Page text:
Does she know how to assess risks? What does she want in a relationship and what is the breaking point? My daughter said she tried to leave her husband not once but thrice! She even had doubts before the marriage but decided it was too late to break it off. I wish I had known. Paying the bills after a broken engagement is any day preferable to watching her endure the abuse.
That reminds me—Let your child know that you will always be ready to break off the engagement (and mean what you say) if she has any doubts about the groom.
We may have different standards for particular behaviours to be red flags but do open your daughter’s eyes to how the ‘groom’
Interacts with non-family members
How does he behave with peers, your family and your daughter?
How does he talk to others in their presence and behind their backs?
Is he respectful of who they are as human beings or is it because of their financial position or professional achievements?
Interacts with his family
Does he care for his family?
Does he encourage their emotional independence or does he need them to cling to him? Does he cling to them?
Can he make decisions independent of his family?
How often does he seek their approval and for what kind of decisions does he seek their support?
How does your daughter get involved in this decision making?
Does she have a say in decisions involving her and sometimes just him?
Teach your child to recognize what she can or can’t put up with. The easiest advice is to say don’t let anyone interfere. The reality is that if the people your daughter has to deal with understand boundaries they won’t need a second reminder. As long as we are social beings we will always need suggestions or help from others. Teach your child to manage this. When does she want help and from whom? Has she considered the restrictions they may place on her choices in life? Is she willing to accept these restrictions? If not, it is better to say ‘no thank you’ and find other means of help for that situation.
Handles his finances
How does he handle money?
How much does he make and how much does he save?
Does he have family responsibilities and if so, how much of it is his share?
Is he the only one supporting the family?
Is your daughter comfortable with it?
How much of his income is controlled by his parents and siblings?
What is his opinion about your daughter’s income?
Will they have a joint account?
Will they pay their individual bills or will she have to give up all her money?
Is he honest about his financial dealings?
Is he upfront about how he much financial help his family needs and is he agreeable to building finances together as a family?
Is he looking for help from you and for what?
Are these reasonable expectations or does he feel entitled to your money because it is for your daughter?
Dealing with conflicts
Nothing could be further than the standard advice doled out to young women that ‘it’s all in their hands’! Marriage is about two people and our daughters must know when to assert themselves and when to negotiate.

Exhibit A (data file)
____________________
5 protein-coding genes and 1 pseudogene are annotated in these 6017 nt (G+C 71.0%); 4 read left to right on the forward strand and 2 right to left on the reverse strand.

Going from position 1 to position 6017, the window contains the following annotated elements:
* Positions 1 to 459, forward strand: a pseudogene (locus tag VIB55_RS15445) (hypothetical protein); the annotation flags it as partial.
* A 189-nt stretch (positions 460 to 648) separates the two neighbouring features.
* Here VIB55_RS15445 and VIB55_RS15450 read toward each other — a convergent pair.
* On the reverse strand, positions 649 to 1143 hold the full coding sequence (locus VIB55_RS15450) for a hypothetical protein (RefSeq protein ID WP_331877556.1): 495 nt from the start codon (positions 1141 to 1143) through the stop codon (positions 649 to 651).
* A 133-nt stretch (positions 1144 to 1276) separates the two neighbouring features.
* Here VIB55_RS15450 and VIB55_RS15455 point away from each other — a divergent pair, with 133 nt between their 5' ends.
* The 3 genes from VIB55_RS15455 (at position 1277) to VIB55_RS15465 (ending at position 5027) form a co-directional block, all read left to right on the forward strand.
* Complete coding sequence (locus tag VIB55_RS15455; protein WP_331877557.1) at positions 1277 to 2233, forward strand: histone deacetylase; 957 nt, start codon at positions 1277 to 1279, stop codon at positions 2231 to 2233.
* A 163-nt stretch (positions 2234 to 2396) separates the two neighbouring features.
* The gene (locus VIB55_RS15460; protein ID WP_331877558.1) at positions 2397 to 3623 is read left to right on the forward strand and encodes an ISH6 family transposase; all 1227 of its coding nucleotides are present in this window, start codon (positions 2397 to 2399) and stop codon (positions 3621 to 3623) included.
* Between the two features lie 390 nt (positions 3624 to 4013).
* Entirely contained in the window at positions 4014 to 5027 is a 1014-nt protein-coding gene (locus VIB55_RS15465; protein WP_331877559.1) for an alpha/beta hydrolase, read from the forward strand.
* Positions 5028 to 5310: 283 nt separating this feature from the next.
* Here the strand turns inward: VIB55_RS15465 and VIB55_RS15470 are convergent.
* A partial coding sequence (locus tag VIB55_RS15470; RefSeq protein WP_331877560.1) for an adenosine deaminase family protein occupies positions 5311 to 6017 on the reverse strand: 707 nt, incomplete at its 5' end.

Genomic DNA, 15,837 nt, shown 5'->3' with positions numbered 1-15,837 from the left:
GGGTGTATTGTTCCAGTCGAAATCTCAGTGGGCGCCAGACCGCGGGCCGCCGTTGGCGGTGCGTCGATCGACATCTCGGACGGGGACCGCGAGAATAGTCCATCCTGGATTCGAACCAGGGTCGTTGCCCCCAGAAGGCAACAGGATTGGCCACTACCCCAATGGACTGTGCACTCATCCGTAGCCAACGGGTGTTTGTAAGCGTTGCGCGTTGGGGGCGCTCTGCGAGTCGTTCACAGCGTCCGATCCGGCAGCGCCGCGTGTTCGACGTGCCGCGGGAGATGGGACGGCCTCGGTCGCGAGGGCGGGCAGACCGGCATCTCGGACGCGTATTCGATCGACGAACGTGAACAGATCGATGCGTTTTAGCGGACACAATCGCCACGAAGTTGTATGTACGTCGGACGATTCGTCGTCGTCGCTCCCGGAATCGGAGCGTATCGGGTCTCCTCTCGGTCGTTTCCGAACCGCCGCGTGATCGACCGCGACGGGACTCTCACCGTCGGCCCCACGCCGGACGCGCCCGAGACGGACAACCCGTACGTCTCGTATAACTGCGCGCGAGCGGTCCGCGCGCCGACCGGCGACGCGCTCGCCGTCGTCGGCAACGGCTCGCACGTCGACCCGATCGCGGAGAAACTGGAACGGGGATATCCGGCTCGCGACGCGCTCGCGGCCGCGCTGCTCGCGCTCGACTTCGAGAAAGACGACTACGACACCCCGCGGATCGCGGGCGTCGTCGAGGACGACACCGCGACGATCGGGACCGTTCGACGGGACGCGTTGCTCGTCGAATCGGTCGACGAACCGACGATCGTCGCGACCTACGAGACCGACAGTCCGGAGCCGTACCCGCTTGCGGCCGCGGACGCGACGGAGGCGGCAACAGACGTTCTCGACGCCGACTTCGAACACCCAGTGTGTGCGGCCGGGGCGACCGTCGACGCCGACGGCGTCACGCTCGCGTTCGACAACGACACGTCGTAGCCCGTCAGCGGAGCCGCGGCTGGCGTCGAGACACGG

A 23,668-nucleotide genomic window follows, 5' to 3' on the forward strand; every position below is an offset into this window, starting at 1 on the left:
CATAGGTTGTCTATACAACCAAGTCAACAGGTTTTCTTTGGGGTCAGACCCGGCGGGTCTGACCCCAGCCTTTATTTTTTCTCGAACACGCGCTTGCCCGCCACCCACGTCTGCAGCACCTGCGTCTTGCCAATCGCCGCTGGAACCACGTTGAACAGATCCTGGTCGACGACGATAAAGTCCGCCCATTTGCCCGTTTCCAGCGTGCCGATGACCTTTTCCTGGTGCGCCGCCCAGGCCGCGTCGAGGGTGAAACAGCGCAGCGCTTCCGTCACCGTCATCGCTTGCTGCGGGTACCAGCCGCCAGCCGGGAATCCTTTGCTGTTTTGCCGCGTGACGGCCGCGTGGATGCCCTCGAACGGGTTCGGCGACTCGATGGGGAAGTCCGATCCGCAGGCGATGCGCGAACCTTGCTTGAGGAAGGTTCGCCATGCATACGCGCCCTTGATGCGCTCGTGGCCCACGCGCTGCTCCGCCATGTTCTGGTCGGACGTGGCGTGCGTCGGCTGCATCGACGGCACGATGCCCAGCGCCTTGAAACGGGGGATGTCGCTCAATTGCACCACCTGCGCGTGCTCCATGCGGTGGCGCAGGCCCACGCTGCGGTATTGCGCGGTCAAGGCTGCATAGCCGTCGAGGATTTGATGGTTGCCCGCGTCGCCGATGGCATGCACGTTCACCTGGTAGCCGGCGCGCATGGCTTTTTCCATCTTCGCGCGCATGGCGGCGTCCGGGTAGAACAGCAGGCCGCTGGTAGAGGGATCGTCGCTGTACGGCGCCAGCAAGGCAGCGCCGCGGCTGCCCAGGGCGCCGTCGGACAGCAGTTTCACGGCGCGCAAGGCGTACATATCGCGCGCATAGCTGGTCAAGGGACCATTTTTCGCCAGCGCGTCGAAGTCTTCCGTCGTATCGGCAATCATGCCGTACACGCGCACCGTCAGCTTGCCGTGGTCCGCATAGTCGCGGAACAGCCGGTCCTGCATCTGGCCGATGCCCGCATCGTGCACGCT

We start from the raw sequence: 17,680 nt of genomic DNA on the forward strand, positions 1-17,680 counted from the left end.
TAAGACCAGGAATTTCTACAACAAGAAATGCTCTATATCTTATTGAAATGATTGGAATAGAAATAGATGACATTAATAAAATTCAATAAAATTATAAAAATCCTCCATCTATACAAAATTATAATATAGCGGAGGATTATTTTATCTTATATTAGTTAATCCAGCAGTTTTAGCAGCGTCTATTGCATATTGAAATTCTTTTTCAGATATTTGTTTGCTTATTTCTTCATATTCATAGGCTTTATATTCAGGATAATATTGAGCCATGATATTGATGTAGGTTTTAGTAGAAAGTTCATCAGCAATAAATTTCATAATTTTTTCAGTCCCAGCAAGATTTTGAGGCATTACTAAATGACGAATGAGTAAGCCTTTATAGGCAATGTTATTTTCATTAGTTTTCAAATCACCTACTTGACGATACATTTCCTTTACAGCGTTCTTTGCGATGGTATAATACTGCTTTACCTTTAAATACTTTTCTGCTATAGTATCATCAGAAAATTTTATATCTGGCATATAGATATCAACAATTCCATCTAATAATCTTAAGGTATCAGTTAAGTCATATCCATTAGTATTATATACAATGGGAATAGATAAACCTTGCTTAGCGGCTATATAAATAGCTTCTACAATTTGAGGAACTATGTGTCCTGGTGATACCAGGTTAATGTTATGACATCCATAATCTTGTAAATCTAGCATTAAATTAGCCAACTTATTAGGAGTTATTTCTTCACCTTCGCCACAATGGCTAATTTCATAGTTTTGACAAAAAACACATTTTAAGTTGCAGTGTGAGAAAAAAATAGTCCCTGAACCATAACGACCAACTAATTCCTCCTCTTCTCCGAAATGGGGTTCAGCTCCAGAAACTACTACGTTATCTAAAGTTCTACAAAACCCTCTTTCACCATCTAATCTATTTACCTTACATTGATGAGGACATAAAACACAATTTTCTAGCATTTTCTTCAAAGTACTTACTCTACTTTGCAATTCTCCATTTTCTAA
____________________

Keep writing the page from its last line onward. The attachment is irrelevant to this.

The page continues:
That means they have to learn to handle conflicts without emotional blackmail, accusations and manipulations. How many of us teach them to express themselves and say, “I don’t like being talked to like that,” even amongst friends? What is our first response? “Oh, you mustn’t think like that!” Why not? If they can’t express their hurt to you, their parent, who else will they go to for support? Instead of brushing aside her concerns teach your daughter to assert, counter, negotiate, and disagree in a constructive manner.
During the marriage
Find out what your daughter wants for the wedding. Some want it to be exactly how they plan and others don’t care. If you know what your daughter wants then, you make it one less stressful thing for her.
If the groom’s family comes with various demands, say you will consider them but that you will go by what your daughter wants because it is her day. This will remind everyone that it is about the bride and the groom and their relationship.
If they make last minute demands about money or jewellery, don’t be afraid to say NO! A relationship built on blackmail is not worth it. Your daughter’s welfare will always be tied to their need for money. Many of us rationalize this by saying “Oh, they want it for my daughter. What I have is for her anyway. Why not give it to them now when they ask for it?” Don’t! You lay the pattern that many other young women are forced to endure. When other women say no, they are vilified for not ‘respecting’ the boy’s family.
No matter how well you think you’ve prepared your child to make the best decisions, you never know what the other person and his family are like. In the event, your daughter’s marriage falls apart because of abuse prepare yourself first. Conserve your energy, manage your finances, and take care of your health and mental well-being. Overcoming the abuse is a long process and you are going to have to sustain her.
Most young Indian brides find themselves told that every disagreement is because of the adjustment phase. Some truly are, but others should never be adjusted to.
Always keep the door open for your daughter. She should be able to tell you that things are not right in her marriage without having to worry about your reaction to her. And then listen, listen, listen! Finally, validate her concerns.
Culturally we Indian parents respond with solutions on how our daughter should behave. By this, we dismiss her concerns and put the burden on her to fix the problem. We forget that the problem is because of two and possibly more people.
If the groom’s family comes to you with complaints about your daughter—never, ever take their side in their presence. Even if you agree with them in any small matter, stand up for your daughter. Whatever you have to advise, do so privately. It is very easy for others to twist your words and make your child believe that it is all her fault because ‘even your parents say it is your fault’. She is then plagued by self-doubt and believes there is no support.